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Lessons in Sustainable and Eco-Flowers for Kids

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Flowers make us happy. That was the simple, yet very true remark a young flower enthusiast proudly stated during the educational and lively bouquet workshop hosted by Flowers for Kids and sponsored by the online florist, Organic Bouquet.

Robin Peñaherrera, an Ecuadorian-based flower farmer hosted the event (geared towards kids 6-12) as he broke down the importance of sustainable and environmentally friendly flower growing. There were no nodding eyes or glazed eyes for this presentation - held at the Manhattan Children'??s Theatre '?? as Peñaherrera kept us very engaged and interested through his interactive and humorous approach (I later learned he was once a comedian) in how to take care of, feed and arrange flowers.

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We also learned why roses have thorns (to protect them from other herbivores) and the secrets to arranging a bouquet. Peñaherrera taught us that a bouquet is generally made up of fillers (flowers that make a bouquet look full such baby'??s breath and asters); lines (flowers that give the bouquet height such as larkspurs); focals ('??featured flowers'? like roses and lilies); and greens (plants that make the bouquet appear '??earthy'? and natural.)

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Peñaherrera talking about wasps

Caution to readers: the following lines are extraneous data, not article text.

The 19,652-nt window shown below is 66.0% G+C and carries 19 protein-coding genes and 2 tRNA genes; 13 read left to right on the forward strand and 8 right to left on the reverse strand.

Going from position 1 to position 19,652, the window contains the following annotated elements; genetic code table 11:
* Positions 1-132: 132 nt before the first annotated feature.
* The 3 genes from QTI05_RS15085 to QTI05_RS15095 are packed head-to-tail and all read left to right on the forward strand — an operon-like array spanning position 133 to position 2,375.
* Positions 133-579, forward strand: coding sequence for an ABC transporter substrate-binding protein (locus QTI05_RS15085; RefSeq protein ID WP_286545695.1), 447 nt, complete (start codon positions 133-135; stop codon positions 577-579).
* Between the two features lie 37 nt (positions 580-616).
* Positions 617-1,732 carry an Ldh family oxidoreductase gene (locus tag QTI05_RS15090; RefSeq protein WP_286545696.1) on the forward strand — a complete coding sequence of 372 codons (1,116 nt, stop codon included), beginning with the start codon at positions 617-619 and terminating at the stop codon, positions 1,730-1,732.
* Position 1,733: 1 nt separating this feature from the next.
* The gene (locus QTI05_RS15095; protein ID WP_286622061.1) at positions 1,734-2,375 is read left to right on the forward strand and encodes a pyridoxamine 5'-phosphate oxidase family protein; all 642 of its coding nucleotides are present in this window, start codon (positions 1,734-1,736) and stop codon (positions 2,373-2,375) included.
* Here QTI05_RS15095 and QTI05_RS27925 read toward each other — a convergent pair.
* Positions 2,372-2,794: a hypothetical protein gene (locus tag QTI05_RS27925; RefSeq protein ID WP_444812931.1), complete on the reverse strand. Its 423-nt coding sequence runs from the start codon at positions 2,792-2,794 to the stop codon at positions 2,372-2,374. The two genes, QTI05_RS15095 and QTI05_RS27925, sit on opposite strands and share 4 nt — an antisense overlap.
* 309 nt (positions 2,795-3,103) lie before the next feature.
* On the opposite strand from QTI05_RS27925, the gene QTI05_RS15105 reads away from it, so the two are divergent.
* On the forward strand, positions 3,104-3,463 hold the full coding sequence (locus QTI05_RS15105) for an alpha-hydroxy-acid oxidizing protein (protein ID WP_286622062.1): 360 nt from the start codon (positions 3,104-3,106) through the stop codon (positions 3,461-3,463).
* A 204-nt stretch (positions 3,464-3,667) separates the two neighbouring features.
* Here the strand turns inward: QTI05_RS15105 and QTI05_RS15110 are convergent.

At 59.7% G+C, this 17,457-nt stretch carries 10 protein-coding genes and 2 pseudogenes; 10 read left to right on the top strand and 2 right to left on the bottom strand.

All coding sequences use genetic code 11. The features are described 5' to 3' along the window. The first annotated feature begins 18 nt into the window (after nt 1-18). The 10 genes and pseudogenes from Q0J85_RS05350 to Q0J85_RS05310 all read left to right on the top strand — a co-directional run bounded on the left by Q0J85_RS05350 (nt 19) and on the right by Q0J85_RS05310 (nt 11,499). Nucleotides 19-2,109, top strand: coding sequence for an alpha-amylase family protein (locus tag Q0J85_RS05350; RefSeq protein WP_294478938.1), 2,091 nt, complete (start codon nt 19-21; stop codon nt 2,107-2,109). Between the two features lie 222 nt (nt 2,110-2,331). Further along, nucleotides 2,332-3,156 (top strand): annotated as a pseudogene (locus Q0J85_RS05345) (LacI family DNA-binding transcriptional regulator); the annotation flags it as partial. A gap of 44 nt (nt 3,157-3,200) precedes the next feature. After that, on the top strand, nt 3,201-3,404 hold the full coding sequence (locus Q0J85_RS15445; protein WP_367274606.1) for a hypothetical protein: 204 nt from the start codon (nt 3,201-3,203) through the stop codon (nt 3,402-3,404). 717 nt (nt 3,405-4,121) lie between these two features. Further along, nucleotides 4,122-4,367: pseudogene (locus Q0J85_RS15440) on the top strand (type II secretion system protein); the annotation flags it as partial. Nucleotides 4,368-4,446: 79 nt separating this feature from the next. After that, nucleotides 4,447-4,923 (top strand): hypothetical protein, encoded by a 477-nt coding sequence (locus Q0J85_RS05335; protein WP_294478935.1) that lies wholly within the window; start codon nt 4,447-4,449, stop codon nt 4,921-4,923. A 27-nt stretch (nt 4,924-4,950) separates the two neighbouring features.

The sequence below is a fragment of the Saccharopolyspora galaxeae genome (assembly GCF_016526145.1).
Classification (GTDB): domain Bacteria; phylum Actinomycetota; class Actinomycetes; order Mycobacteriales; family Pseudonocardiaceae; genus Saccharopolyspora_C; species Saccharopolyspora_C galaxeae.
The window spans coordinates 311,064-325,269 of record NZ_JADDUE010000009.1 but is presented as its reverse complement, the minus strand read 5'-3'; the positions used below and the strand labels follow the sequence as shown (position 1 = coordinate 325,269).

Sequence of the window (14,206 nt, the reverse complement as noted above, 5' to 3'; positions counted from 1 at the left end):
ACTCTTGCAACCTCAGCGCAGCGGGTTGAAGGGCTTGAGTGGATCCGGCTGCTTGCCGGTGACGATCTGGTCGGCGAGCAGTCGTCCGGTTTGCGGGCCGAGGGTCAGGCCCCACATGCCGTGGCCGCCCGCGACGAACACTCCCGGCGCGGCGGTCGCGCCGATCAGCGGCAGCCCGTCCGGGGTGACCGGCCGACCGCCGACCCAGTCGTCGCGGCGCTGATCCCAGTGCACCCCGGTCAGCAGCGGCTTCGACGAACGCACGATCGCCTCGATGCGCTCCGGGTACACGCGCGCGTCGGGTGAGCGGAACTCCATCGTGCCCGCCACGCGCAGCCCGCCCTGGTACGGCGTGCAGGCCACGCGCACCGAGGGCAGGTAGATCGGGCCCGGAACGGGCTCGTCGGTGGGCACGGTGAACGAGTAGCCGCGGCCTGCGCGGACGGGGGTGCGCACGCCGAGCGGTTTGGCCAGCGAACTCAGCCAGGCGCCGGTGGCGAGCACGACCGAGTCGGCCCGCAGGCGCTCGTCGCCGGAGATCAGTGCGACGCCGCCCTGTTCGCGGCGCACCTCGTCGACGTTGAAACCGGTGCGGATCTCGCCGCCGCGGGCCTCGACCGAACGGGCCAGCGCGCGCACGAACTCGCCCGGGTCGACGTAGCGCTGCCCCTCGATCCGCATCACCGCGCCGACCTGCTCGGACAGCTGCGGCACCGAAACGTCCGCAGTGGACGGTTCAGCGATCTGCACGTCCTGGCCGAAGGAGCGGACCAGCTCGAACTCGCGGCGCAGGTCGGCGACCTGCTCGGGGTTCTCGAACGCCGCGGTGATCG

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My favorite part of the event was learning about how to actually take care of a bouquet and roses (and no, it'??s not just about trimming the edges and adding water to a pot) so that they will look great for a longer amount of time. Of course, keeping flowers hydrated is key, but Peñaherrera also stated that flowers need food for energy and stated, like us, flowers enjoy lemonade.

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With the assistance of an eager volunteer he showed us how to make a super easy homemade flower food recipe (see below). You can also use plant food such as sachets sold by Organic Bouquet. It was also interesting to learn that flowers should never be cut outside of water (doing so is a like a paper cut to a flower, ouch!). It is recommended to use a rose cutter  (no, scratch that Peñaherrera says we need a rose cutter) and to cut flowers below the water line, which is much like a breath of fresh air. But, if you have to cut outside, Peñaherrera recommends following the five-second rule: '??cut in air and get into the water within five seconds.'? It was quite an exciting lesson in agriculture for children (and myself) where not only left with a stunning new bouquet but left excited to pass down some of these simple (and important) floral lessons to my daughter.

Homemade Flower Food Recipe 

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  • 1 quart of water
  • 2 tablespoons of sugar
  • 1 tablespoon of something sour (lemon juice or vinegar)

Fill a vase with fresh water. Add the sugar to the vase and then a flower. Stir. Add the sour component (lemons are preferred) and place the rest of the flowers in the vase. Cut the stems of the flowers (inside the vase) every other day to preserve freshness. With flower food, such as a sachet, cut the stems and change the water every five days. To preserve flowers, keep them away from direct sunlight, a draft, near fruit, or on a TV.

Serena Norr is a NYC-based writer/editor, soup-maker, and more importantly, a mama. You can read more soup recipes on her blog:

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